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Sunday, 16 February 2014

Can we know...any human heart?

I suggested in my last post that we cannot know our own hearts. That is why we have to ask God to search it for us. One thing we can know for sure about ourselves is that our hearts are deceitful (Jer.17:9) - this is not so much about wickedness or total depravity, but simply the universal tendency to fool ourselves, to believe our own publicity, to hide behind our self-made masks. (And we can't duck out of this so easily by supposing the new heart we receive as part of the new covenant deal removes this tendency automatically or immediately - even a cursory reading of the New Testament should remove that illusion). I share this not to encourage despair in ourselves but dependence on God and mercy towards each other. It need not discourage transparency because part of transparency is acknowledging this tendency in a frank, open-hearted and good-humoured way. True intimate friendship with God (because he is the kind of friend who can inflict the loving wounds that reveal our folly) is the best protection against this self-delusion.

But this reflection over recent months has caused me to think more about the greater foolishness when we suppose we can know and judge what is going on in another human heart. Some of us have often done this in the past and called it 'discernment'. And when we told the said person what we thought was going on in their heart we called it 'speaking into their lives.' I am not talking about mutual instruction and encouragement in God's good ways, or even godly confrontation when a friend's actions, words, or blatantly obvious bad attitudes are causing them to fall far short of their true identity in Christ. I am talking abut those times when we presume to know and judge what is going on in another human heart - despite its complexity, messiness, ambiguity and depth. When we do this it is like presuming to do keyhole surgery with a machete or broad sword. I have had this done to me and I know I have also done it to others in the past.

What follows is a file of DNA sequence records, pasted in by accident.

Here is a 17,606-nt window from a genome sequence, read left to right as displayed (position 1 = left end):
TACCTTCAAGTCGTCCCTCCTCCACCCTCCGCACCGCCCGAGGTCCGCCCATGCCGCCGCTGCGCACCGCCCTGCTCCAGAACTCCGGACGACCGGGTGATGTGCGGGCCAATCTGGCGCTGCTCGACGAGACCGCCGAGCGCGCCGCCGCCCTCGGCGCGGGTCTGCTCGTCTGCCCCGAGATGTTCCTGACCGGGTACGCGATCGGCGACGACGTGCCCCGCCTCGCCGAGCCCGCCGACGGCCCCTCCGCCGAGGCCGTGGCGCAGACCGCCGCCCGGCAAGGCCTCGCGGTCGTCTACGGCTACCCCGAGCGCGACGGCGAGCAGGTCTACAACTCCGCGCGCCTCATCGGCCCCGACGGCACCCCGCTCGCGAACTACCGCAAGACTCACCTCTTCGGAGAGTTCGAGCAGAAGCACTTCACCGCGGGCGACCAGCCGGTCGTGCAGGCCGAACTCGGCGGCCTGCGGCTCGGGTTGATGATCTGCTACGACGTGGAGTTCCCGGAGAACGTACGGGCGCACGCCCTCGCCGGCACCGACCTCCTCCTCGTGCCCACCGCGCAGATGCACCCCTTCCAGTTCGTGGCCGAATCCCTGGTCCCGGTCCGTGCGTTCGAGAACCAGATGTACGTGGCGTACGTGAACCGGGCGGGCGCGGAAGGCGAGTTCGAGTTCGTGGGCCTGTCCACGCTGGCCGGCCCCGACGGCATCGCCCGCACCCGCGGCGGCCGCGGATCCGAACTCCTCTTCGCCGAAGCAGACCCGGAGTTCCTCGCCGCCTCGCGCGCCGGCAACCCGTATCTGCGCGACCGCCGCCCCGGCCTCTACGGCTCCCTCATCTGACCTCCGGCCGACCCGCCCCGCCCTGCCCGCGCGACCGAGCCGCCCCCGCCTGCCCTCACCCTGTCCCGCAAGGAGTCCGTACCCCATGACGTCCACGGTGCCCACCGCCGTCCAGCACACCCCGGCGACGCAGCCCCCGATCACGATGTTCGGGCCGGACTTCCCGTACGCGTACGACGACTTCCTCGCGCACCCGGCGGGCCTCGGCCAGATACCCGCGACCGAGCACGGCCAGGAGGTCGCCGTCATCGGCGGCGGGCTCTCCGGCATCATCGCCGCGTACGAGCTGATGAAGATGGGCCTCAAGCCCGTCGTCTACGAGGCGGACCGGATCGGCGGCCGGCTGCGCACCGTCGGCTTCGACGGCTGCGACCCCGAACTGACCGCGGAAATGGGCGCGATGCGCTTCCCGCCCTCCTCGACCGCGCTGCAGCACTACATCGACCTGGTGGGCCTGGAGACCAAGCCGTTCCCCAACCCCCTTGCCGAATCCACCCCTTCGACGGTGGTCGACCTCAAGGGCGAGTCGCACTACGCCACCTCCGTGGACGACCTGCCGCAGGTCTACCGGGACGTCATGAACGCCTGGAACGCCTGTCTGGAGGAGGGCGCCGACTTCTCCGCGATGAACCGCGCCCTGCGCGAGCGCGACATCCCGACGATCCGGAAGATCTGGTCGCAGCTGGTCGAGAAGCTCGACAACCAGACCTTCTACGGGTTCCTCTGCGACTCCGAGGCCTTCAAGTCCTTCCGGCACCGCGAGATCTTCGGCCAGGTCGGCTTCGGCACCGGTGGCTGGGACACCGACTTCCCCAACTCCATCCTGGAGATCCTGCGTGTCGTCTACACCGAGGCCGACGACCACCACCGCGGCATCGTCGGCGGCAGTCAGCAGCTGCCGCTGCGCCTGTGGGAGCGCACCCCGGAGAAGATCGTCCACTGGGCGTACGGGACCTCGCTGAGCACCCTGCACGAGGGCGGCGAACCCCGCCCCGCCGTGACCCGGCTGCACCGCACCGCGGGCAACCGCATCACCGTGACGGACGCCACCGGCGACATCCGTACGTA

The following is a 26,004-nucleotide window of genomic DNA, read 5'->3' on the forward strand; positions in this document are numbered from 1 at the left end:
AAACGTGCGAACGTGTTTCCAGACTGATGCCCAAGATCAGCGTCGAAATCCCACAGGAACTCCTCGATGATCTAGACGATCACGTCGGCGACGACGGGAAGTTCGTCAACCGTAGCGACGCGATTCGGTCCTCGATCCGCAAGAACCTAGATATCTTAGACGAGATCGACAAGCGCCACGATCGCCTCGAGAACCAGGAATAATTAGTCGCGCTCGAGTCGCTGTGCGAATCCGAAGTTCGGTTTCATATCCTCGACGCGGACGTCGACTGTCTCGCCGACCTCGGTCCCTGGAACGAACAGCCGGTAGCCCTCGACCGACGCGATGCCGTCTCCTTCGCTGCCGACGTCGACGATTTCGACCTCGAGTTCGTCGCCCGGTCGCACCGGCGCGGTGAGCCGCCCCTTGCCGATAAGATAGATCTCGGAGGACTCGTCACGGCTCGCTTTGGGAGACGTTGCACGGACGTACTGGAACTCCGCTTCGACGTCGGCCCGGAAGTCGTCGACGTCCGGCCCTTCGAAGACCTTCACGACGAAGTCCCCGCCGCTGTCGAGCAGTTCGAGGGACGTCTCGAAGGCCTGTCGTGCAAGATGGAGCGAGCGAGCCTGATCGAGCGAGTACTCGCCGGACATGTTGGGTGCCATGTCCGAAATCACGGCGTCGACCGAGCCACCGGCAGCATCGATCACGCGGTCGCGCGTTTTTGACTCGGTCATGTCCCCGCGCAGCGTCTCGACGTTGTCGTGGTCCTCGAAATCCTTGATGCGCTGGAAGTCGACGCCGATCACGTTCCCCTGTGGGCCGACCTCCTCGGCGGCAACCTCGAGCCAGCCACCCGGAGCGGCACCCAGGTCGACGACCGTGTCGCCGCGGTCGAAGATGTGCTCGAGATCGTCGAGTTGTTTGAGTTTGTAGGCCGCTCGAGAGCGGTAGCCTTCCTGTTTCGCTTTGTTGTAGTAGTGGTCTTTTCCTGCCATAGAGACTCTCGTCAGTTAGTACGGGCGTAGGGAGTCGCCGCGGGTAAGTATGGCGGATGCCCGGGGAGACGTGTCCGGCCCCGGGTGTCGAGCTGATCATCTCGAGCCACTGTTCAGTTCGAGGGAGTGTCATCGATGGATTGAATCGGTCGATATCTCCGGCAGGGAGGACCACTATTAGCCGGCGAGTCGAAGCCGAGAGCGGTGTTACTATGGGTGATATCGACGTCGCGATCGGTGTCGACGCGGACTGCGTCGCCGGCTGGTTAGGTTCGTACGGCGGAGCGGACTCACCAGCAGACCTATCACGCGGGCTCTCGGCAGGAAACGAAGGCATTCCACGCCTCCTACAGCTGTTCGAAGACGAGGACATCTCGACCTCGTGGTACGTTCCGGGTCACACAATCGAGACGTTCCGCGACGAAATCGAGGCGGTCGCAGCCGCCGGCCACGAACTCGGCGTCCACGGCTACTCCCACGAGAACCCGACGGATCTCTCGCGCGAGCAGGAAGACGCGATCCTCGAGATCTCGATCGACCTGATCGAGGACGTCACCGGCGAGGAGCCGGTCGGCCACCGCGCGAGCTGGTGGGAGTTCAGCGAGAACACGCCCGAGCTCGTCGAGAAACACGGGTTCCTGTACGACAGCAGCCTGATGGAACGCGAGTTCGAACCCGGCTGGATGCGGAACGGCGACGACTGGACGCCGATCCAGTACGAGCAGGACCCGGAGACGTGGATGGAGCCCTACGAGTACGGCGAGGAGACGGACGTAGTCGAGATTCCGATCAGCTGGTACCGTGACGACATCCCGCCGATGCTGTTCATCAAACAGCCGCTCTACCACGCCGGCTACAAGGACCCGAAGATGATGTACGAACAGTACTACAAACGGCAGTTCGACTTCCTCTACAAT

And every time we say 'well they are only saying that because....' or 'that's just typical of them' we are indulging in it. You may sometimes be right about a person's weakness of shortfall, but that is not the point. There may well be a problem that requires surgery but that does not qualify you to conduct the operation. And it does not take great wisdom to see weakness; it is the ability to see beyond the weakness to the amazing potential within that is true wisdom. There may be a precious few friends who invite us to help them try to understand what is going on in their internal worlds and, if they do, we should tremble as we tread on to this holy ground. I cringe when I think of the times that I have stomped over the hearts of others and still smart from the times others did it to me. 

What if we could create communities when all we did was love each other unconditionally and just looked for the best in each other, largely ignoring the faults and weaknesses, and certainly not supposing we can know what was going on in people's hearts? What if our default response was just to encourage the good that we see, with the confidence that such kindness, encouragement and grace was the best way to disinfect our environments so that people felt able to open their hearts and allow the divine surgeon to do the operating.

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